Outside of the twins the rest of the characters are forgettable and dull. Likewise, the story, which revolves around the fact that one day B.J. goes mysteriously missing, is half-hearted nonsense that only occasionally pops up to get in the way before disappearing again. Indeed, there’s arguably a better storyline going on in the collectibles.

What’s frustrating is just how much cool potential there was for Jess and Soph to be compelling and interesting people, had the game ever taken the time to raise some of the obvious questions. What’s it like being raised under Nazi occupation as the daughters of the most famous Nazi killer ever? Should they follow in the bloody footsteps of their father? At the very start of the game we see Jess hunting a goat under the watchful eye of her father. So focused on the target she is that she doesn’t see the snake about to bite her, and is saved by B.J. at the last second who teaches her a valuable lesson; don’t become so focused on one thing that you forget about everything else around you. As for Soph, she’s training with her mother on a punching bag and wants to stop because she’s tired, but her mother pushes her on, telling her that all it takes is one Nazi. These set up potentially interesting character flaws and beats for the sisters to overcome later, but they don’t. In fact, in the story’s big twist it becomes almost comically stupid.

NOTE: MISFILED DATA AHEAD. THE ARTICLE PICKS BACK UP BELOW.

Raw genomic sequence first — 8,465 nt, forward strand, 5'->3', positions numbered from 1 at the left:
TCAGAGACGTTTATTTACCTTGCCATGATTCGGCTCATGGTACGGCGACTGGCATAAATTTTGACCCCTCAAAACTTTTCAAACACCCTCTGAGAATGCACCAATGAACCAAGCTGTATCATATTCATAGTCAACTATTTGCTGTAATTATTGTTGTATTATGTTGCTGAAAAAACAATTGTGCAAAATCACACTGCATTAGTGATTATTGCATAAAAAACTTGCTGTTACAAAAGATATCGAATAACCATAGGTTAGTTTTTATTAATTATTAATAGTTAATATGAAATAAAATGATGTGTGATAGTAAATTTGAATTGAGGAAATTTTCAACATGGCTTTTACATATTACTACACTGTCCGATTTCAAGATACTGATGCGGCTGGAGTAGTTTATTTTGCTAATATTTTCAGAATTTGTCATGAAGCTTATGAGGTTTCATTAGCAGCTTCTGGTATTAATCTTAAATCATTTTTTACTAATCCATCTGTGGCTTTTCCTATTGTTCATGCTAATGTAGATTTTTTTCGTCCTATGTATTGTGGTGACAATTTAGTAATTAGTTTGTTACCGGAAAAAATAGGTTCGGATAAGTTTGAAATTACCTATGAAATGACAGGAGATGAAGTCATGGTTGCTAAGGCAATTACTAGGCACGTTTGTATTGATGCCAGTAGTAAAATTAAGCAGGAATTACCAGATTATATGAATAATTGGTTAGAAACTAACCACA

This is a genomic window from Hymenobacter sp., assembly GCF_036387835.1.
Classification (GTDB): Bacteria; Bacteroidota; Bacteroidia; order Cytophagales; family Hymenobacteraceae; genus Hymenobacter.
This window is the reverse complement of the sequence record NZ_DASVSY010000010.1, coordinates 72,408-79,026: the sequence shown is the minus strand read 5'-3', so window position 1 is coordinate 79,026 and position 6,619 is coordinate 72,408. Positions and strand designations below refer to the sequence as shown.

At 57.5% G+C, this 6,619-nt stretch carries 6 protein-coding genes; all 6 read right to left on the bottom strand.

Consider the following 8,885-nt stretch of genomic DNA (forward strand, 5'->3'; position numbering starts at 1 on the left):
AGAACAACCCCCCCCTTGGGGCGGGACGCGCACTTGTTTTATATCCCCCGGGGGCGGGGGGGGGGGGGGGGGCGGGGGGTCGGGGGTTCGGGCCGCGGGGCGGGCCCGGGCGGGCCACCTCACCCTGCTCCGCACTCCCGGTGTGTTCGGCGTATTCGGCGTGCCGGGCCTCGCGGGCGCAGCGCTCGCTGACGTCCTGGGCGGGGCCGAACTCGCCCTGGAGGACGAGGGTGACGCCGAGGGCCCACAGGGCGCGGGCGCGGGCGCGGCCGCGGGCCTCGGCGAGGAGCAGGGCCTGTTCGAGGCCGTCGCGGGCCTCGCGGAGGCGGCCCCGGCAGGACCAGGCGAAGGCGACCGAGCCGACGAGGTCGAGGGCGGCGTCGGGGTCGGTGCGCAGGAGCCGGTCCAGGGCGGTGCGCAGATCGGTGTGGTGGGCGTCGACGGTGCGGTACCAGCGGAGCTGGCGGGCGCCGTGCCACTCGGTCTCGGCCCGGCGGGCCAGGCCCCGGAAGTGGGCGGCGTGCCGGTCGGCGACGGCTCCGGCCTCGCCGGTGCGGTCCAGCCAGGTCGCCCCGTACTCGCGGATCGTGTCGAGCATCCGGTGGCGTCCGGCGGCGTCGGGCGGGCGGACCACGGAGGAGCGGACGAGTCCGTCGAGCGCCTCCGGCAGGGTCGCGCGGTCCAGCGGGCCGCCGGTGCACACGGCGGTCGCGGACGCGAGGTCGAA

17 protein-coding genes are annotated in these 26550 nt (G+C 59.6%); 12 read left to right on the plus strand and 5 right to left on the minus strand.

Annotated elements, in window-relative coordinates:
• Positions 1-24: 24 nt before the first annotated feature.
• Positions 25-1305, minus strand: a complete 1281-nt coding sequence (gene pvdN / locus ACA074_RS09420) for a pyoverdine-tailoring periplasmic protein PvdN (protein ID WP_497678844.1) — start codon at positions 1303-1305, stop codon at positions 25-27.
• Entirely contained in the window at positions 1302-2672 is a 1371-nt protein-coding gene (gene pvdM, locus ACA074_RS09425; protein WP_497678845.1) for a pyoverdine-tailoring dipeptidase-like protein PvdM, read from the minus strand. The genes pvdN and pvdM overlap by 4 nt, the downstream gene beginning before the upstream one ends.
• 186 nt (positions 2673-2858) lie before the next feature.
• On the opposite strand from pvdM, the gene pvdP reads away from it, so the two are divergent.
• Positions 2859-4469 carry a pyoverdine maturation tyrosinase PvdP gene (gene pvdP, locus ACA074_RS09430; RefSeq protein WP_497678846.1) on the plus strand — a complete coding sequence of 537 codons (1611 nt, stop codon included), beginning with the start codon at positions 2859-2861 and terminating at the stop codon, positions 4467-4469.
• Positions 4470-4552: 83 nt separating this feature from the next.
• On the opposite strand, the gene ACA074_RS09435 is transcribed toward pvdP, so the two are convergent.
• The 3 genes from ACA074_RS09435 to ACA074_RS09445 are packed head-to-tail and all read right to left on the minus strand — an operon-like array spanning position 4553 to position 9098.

And finally, the constant use of “dude” and “bro” is downright fucking annoying.

But The Shooting Is Still Good

Alright, so the twins aren’t going to be winning any awards, but the good news is that the core Nazi-shooting gameplay still feels mighty fine, albeit with a few questionable tweaks that stop it from being as refined as the previous two games in the franchise.

The magic is in the guns which feel chunky, powerful and awesome to use. Each pull of trigger feels freaking great, although now it takes considerably more firepower to put down the Nazi soldiers who are determined to introduce your face to the wonders of fast-travelling metal. You see, somewhere between the events of the last game and this one the Nazis have discovered health bars and an armour system, both of which make killing them to death much harder.